Jasper, Jasper NP, Alberta – Goose flesh in view of the grizzly family

The rangers at the campground reception explicitly reminded us of not leaving any food or garbage outside to avoid critters visiting us. Storing food in a car is fine since bears do not break open cars here. For tenting bicyclers or motorbike drivers bear proof storage compartments stand by. A cooler isn’t an adequate protection. You shouldn’t even cook inside the tent not to get the food smell into the tent. Never wear clothes used while cooking when you sleep. A bear might mix up “food” and “human” with inconvenient consequences for “human”. Garbage has to be stored in containers with patent catches that can’t be opened by bears. This morning an odd track surrounds our truck. It is a thick pad with five claws – a bear on nightly patrol? Now we know that precautionary measures are absolutely reasonable.

At Maligne Lake, 30 km above Maligne Canyon, you can do several hikes. There is a bear warning for Opal Hills Loop, but the trail isn’t closed yet. There is nothing to stop us. Although the trail is with 8.2 km pretty short, it is classified as quite strenuous, because for instance on a stretch of only 3 km you have to cope with 460 m elevation gain. We are puffing the first kilometres through forest and over marshland. At the same time, a Dutch couple started with us. They walk in similar pace and hike as taciturnly as we do. We don’t want to chase away the game, we want to watch it. Fortunately they don’t have a bear bell or something like that to tell the animal kingdom miles in advance: A human is coming. A Japanese group is chatting behind us. A young elk buck is hesitatingly crossing our way. It is only one of dozens we are getting to see today. The group behind us is screaming more frightened than astonished. Possibly it has seen the elk now. Luckily we don’t hear anything else from it later. We lost it or it has left the dangerous terrain.

A couple of kilometres further my hair stands on end the first time. We find altogether five bear scats on a few hundreds of metres on the path, each two together and a single one, all of them quite fresh. Can a single bear put so many huge poops into being? Obviously bear use, as game do, human hiking trails for movement. That’s after all more comfortable than going cross-country. In front of the last ascent we are walking above the tree-line along a high plateau, or much more a high valley. It is a couple of hundreds of metres wide and some kilometres long, surrounded by several peaks. It is peaceful and quiet up here, grasses grow and flowers bloom. We are crossing two burbling creeks and are enjoying the mountain scenery. If we knew at this point how close we already have been to the bears, we wouldn’t have walked here so calmly. In the end of the marked hike we are once more realizing, there is a way up further and higher. So we are shouldering the backpack and starting again. Instead of turning right to the sea view we are deviating to the left where we can overview the high valley that we just passed through.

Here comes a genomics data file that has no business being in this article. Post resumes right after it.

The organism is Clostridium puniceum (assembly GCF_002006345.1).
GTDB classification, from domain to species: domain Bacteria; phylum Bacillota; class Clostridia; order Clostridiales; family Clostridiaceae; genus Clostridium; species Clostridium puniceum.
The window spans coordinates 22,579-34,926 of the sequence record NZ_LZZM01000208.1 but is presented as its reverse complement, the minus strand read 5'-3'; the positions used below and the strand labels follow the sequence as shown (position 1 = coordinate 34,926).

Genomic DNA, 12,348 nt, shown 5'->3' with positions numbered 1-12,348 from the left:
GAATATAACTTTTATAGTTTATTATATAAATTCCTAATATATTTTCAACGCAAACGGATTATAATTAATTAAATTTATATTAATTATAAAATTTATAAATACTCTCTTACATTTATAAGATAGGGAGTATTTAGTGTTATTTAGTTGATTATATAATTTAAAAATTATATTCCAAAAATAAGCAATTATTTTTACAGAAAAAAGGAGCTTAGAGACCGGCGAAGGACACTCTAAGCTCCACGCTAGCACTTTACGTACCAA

In the beginning we are thinking it must be a piece of wood (above the tree-line?), but a glance through the binoculars is revealing: A dark brown grizzly bear mum with her two blond kinds is sleeping here cuddling up to one another closely. The cubs must be from last year; they are nearly as big as their mother. We are watching and photographing this beloved and cute image for quite a while from purportedly safe distance from the other side of the river. One of the kids is waking up, roaming around, and returning; eventually the rest of the family is waking up and starting to move – in our direction! Despite they are plodding without rush they are coming closer incredibly fast. Yet they crossed the creek and are coming up the slope we are standing on. We could shout now, make noise, talk, ring with not existing bear bells, use the existing emergency whistle from the backpack, or draw somehow their attention. We don’t do anything. We are too fascinated of the spectacular site met our eyes. The Dutch are taking flight, it becomes too nasty. They can’t run that fast, they mean. It is too late to run anyway in view of the speed the animals can display. Furthermore, running should be the stupidest thing we could do now. The distance still seems sufficient not to be dangerous. In this moment one of the cubs is lifting its snout; it has found our scent. The two others are discovering us as well. They are watching us for a moment, and instantly turning off heading to the valley where two unsuspecting hikers are walking and where we moved just half an hour ago. The bear mother shows, as rangers call it, good behaviour. She avoids contact to humans, that’s why this path isn’t closed yet. Just now I am realizing that I’ve got goose flesh that probably comes more from chilliness than from excitement. We are starting to put on clothes, the waterproof jacket immediately after that, because it is starting to rain. It is too late for a picture of the lake; it is wet, cold, and threatening. We are enjoying the outlook for a moment, but it is too dark for a photo. Not to be unfair: Up here we have met a group of distinctively nice Japanese. The descent is even more steep than the ascent, but done in an hour. Altogether we managed the about 10 km and 1300 m of elevation in three hours plus a rest and bear watching.

On our way to the next camping, now in sunshine again, there are more elk, deer, Rocky Mountain sheep, and mountain goats. We will sleep at Pocahontas Campground, a former coal mining area that is dedicated to tourism now.

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